“One day I was driving on a bus when two men and a woman started calling me names, singing offensive songs and making rude gestures at me. Being stared at, talked about and herassed because I am a transgender woman is part of my everyday life, but that doesn’t mean it does not hurt me and that I am okay with it.”

“I was being attacked because of my sexual orientation… I couldn’t take much more. When I lost my long-term partner to cancer I wasn’t able to fully grieve his death because I was herassed and threatened by local youths. In the 18 months leading up to my partner’s death we were regularly subjected to homophobic abuse, for example getting written “pedo” beside our front door.”

Hate speech covers many forms of expressions which spread, promote or justify hatred, violence and discrimination against a person or a group of persons for a variety of reasons, such as race, ethnicity, gender, sexual orientation, religion, age, physical or mental disability and others.

It poses grave danger for the cohesion of a democratic society, the protection of human rights and the rule of law. If left unaddressed, it can lead to acts of violence and conflict on a wider scale. In this sense hate speech is an extreme form of intolerance which contributes to hate crime.

A balance must be kept between fighting hate speech on the one hand and safeguarding freedom of speech on the other, but criminal force is necessary when hate speech incites violence against individuals or groups of people.

Victims rarely report incidents to the authorities for fear of retaliation or of not being taken seriously, or because they have no confidence in the justice system. This contributes to lack of data which makes it difficult to quantify the extent of the problem and take effective measures to address it.

An effective approach by tackling hate speech is self-regulation by public and private institutions, media and the Internet, and also education and raising public awareness of the importance of respecting pluralism and of the dangers posed by hate speech. For example, ECRI (European Commission against Racism and Intolerance) is recommending in the present states to provide practical support to those targeted by hate speech and violence: they should be made aware of their rights to redress through administrative, civil and criminal proceedings and encouraged to report to the authorities and receive legal and psychological assistance.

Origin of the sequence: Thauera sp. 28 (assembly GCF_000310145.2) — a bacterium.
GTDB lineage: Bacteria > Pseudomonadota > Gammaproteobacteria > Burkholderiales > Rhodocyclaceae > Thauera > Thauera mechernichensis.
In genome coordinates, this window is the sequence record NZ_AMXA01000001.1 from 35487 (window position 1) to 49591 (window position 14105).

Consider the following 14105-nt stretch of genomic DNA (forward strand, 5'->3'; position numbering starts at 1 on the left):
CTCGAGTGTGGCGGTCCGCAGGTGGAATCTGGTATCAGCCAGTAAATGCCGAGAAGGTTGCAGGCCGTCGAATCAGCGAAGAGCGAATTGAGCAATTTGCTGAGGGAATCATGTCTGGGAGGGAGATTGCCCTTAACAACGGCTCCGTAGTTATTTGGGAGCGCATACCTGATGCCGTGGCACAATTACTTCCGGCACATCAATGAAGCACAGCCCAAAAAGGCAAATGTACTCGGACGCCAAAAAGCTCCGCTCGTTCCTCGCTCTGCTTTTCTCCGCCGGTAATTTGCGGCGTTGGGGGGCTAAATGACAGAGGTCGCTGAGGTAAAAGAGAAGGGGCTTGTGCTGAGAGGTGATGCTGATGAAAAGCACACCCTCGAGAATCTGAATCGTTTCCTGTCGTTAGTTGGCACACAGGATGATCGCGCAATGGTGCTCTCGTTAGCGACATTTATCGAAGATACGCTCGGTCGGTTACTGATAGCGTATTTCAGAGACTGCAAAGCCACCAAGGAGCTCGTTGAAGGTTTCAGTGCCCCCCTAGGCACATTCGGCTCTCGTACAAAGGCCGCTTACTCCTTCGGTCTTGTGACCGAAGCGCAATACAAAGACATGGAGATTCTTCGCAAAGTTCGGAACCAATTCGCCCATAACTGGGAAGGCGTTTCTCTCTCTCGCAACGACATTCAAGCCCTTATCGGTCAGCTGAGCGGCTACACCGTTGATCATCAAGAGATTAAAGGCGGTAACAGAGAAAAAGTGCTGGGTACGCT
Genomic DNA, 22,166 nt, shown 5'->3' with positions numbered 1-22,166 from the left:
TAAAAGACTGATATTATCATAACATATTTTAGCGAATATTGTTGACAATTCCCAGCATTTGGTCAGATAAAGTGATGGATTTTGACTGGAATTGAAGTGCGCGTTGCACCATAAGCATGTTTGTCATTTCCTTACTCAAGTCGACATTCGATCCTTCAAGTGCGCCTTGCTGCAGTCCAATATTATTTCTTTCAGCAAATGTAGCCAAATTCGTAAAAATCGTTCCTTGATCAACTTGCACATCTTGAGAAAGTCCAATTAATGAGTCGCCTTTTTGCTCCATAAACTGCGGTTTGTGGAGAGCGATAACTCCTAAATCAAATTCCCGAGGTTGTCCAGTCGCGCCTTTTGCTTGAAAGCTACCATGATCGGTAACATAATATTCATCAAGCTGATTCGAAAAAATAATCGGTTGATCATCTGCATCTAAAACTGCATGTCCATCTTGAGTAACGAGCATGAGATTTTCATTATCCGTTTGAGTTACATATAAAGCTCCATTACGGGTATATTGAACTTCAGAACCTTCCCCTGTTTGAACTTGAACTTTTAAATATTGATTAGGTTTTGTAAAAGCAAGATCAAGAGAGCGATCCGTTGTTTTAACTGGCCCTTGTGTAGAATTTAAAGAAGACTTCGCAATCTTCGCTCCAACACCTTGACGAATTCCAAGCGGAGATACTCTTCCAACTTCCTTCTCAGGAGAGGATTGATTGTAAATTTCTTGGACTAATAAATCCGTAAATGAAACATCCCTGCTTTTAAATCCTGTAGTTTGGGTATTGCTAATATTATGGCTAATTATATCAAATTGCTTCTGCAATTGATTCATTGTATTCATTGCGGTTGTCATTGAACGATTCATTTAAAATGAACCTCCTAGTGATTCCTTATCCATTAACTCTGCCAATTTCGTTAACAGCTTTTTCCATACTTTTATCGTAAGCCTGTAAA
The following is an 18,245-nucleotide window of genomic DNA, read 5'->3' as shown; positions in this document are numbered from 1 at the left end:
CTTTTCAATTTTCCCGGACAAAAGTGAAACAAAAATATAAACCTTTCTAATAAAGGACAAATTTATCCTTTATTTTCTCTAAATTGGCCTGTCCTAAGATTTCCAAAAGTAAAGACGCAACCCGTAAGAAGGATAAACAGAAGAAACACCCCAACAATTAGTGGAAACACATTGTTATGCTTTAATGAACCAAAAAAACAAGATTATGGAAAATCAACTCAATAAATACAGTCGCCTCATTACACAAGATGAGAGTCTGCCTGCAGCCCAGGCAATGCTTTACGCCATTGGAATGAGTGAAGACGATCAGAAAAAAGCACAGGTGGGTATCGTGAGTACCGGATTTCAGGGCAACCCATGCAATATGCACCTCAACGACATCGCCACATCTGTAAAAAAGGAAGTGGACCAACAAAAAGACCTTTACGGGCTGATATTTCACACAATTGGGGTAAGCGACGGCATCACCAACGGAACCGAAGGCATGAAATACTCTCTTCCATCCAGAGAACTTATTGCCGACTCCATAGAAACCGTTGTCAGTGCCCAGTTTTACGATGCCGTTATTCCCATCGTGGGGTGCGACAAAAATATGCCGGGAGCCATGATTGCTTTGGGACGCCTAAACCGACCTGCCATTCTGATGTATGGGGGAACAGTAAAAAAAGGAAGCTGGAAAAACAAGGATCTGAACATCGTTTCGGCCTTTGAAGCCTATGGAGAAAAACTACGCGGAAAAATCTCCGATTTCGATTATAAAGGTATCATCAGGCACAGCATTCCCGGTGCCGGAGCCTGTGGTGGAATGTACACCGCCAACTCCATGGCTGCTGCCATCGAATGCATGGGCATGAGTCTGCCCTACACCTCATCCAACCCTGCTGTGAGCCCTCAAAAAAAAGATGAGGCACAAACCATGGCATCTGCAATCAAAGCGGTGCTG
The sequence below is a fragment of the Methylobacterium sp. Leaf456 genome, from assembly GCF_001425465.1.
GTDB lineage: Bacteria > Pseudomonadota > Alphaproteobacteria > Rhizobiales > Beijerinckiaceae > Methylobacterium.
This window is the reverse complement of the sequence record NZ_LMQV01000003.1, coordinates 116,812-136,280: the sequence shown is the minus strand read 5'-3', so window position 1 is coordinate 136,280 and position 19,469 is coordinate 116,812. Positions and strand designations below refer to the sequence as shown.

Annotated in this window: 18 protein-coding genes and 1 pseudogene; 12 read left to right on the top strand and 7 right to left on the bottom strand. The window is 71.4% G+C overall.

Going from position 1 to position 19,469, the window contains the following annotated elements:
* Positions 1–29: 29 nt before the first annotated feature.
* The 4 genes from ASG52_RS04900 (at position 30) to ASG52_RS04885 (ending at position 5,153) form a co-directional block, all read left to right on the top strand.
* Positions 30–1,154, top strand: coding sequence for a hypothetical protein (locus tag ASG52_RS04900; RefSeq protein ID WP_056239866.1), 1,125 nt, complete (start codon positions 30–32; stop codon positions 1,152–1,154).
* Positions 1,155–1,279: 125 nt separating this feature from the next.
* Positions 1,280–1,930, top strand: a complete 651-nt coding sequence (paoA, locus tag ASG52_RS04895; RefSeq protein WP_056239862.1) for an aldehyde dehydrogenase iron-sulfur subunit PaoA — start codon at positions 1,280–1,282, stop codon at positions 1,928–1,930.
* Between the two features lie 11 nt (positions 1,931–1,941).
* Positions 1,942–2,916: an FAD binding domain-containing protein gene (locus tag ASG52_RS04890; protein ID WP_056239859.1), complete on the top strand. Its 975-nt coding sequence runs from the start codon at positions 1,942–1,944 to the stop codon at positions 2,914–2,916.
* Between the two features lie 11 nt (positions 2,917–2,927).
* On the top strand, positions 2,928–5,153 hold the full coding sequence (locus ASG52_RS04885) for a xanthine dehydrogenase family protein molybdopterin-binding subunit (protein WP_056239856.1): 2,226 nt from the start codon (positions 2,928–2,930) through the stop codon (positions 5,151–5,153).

True story about hate speech:

To remember the first day when I decided not to go to class anymore. I was in my last year of college before finishing my journalism degree but I was willing to sacrifice my entire career. To have told all my teachers that I didn’t want to attend classes anymore because I have developed some kind of social phobia. It was true I didn’t want to be in contact with anyone anymore, but nobody asked me the reason.

A boy. The boy from my class was the real reason. He was using hate speech towards me. But at that time I didn’t understand it was an actual hate speech. He started to write a blog through which he shared the content in social media. He didn’t use my name but everybody knew those killing words were written exactly for me. If you’re wondering what was the reason for it, I can only tell you he was madly in love with me.

We had met 3 years ago. He had confessed to me that since the first day he saw me he was in love with me. He told me that he didn’t need anything else but to see me, so that his life would make any sense. I became the most important person in his life, even though he knew from the start that we would be only friends. The problem became even more serious when I started dating one of his friends.

He was very hurt. He felt as if his friend had stolen something from him. As if he had lost some kind of battle and now he felt devastated. That’s why he started with writing the blog, shooting words towards me. And sometimes words do more harm than any used gun. He felt a lot of hate.

The whole class started reading the blog. They waited till the end of the week to read a new post. The blog created morbidity and everyone had some kind of opinion. But nobody did anything. And that was the reason why I didn’t want to go to class anymore at that time. Later I realized I didn’t even want to leave my own house anymore. I couldn’t even tell the truth to my parents, so I lied to them. They simply thought I was unmotivated about the work while in reality I was depressed. I didn’t want to have contact with anyone, so I decided to go to the psychologist.

Because of the situation my life changed completely. I started having an allergic reaction on my skin when I talked to someone. I stopped pursuing my dream about working on a television because I wouldn’t feel comfortable in front of the camera. I changed my personal character and lost my smile.

Now, 3 years later, I am able to see the situation differently. Nobody including me realized back then it was actually a hate speech and I wasn’t strong enough to face the happening. But now I am aware it was a hate speech.

Pin It on Pinterest